Badly Behaved Cephalopods: Why Perspective Matters

Badly Behaved Cephalopods Lead to Amazing Occurrences by Madelyn Lemons, is a story from Periphery 55.  It can be found in our archives as well as under the story of the week tab.  The Periphery Blog is a blog about writing, narrative, art, and everything in between.

            A question I hear a lot about perspective in storytelling is, ‘when should an author choose the first-person perspective versus a third-person perspective?’  The best answer I can give is the story Badly Behaved Cephalopods Lead to Amazing Occurrences from Perphery 55 by Madelyn Lemons.  Lemons’ story relies heavily on character narration.  The main character Jim’s internal monologue not only sets the scene, works to characterize every character we meet in the story, but is damn funny the entire time.  Few stories we receive at Periphery are so effortlessly comedic, but more importantly, use that comedy for a very specific purpose. 

            Take a look at the opening paragraph of the story.  Notice all that it does simply using character voice.  How would this scene have been different if it was narrated in the third person?

Be an octopus research scientist you said. It would be fun, you said. No no, they can’t steal things. Absolutely not. They don’t memorize night guard patterns and steal fish from other exhibits. They don’t open their tanks, slip their grubby tentacles out, reach into your candy drawer, and steal your Almond Joy. Not them. Dumb fish, yes they are.

Everything you need to know about the entire story you get from the opening paragraph, and all of it comes directly from the character’s voice.  It is Jim’s opinions about Lenny’s actions that matter here.  Lemons could have easily told us about how Lenny has escaped in the past and Jimi is made about having to find him.  A flat description here would have worked well enough.  By seeing those events through Jim’s eyes, however, the reader understands so much more about both the events and Jim as a character.  The reader knows that the protagonist is an Octopus research scientist who is bitter about their job and sardonic to a fault.  The reader knows the antagonist is a clever octopus who’s exploits not only show how intelligent he is, building up a persona and background for the story itself, but also are able to deeply characterize Jim, and show his crass nature.  Only by seeing the world through Jim’s eyes is so much content able to be put into simple descriptions.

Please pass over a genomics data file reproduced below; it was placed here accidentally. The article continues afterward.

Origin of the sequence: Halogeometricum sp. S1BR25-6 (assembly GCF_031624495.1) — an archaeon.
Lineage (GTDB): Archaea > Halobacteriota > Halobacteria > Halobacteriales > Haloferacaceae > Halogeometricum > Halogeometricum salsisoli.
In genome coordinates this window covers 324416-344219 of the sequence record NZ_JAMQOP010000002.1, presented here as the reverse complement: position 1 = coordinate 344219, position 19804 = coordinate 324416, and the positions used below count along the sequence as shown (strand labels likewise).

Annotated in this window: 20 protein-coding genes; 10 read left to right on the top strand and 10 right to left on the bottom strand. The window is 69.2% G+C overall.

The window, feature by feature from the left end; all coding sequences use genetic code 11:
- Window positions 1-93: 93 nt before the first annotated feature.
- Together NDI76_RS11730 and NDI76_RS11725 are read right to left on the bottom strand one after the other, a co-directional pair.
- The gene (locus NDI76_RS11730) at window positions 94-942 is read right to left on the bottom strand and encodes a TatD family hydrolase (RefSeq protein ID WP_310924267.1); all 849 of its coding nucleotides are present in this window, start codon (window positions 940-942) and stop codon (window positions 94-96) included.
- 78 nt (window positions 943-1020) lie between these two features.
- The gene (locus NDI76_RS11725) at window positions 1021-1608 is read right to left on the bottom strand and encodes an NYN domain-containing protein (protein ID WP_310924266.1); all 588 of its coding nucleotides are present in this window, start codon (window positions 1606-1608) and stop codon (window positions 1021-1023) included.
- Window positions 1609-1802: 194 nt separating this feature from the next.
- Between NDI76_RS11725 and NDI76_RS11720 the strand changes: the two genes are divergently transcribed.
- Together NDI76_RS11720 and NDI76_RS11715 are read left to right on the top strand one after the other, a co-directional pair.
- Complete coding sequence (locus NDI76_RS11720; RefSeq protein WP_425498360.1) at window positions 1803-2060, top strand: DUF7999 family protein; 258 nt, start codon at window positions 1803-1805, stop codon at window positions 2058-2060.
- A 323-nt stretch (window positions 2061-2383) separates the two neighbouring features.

Another great example of how Lemons is able to use descriptions to deeply characterize Jim is how she describes ‘Bill’: “I’m pretty sure his name isn’t actually “Bill the orange fish man” or even “Bill” at all, but I’ve never actually talked to him”  Like Jim, the reader still knows nothing about Bill, but hears all that Jim thinks about him.  The comments about Bill’s outfit, the mocking nickname, work to push the story forward while at the same time working to characterize both men.  These comments show the reader how judgmental Jim is in a much more powerful way than if Lemons were to simply tell us. 

            Lemons never has to say that Jim is judgmental, or angry, or well versed in octopi because the reader is able to understand that simply through the work Jim’s point of view does.  The odd phrases like “ugly yellow linoleum” or “I know his pissy eyes when I see them” show how bitter Jim is about his job, surroundings, and having to find Lenny.  Comments like “Octopus vulgaris” and “he’s a cephalopod without the ability to even perceive sound the way humans do” show how much Jim knows about taxonomy and octopi without Lemons having to spend time telling the reader these things.  Through character voice, Lemons is able to be incredibly efficient with her prose, having each line pull a lot of weight and tell the reader many things.  A telling aspect of the story is that the first time Jim speaks is six pages into the story.  We don’t hear a word from his mouth and yet we know so much about him.  By the time he does speak, his actions and motivations are clear to the reader. 

            So far I have glossed over just how funny Jim’s narration is, and I don’t that that is fair when talking about all that Jim’s perspective is and does.  The line, “Oh no, bad idea don’t do it danger zone he’ll eat you Jesus Christ Lenny’s one mean little bastard when he wants to be-” can only work in its breathless terror because it comes from Jim.  Even in this joke though, Lemons is moving the story forward.  The reader, just like Jim, is watching Bill try to wrangle Lenny, and through Jim’s perspective the reader gets more information about it. 

            Why then is Lemons’ Badly Behaved Cephalopods Lead to Amazing Occurrences an answer to the question, ‘when should an author choose the first person perspective versus a third person perspective and why?’  Because the story doesn’t function without the character voice.  Every line in this story works in several ways either to describe the surroundings, characterize Jim, talk about Jim’s job, or characterize Lenny or Travis.  A story that relies so heavily on a character’s perspective demands to be told by it.  If a story does not, it shouldn’t be.  Madelyn Lemons shows us a wonderful example of that through Badly Behaved Cephalopods Lead to Amazing Occurrences

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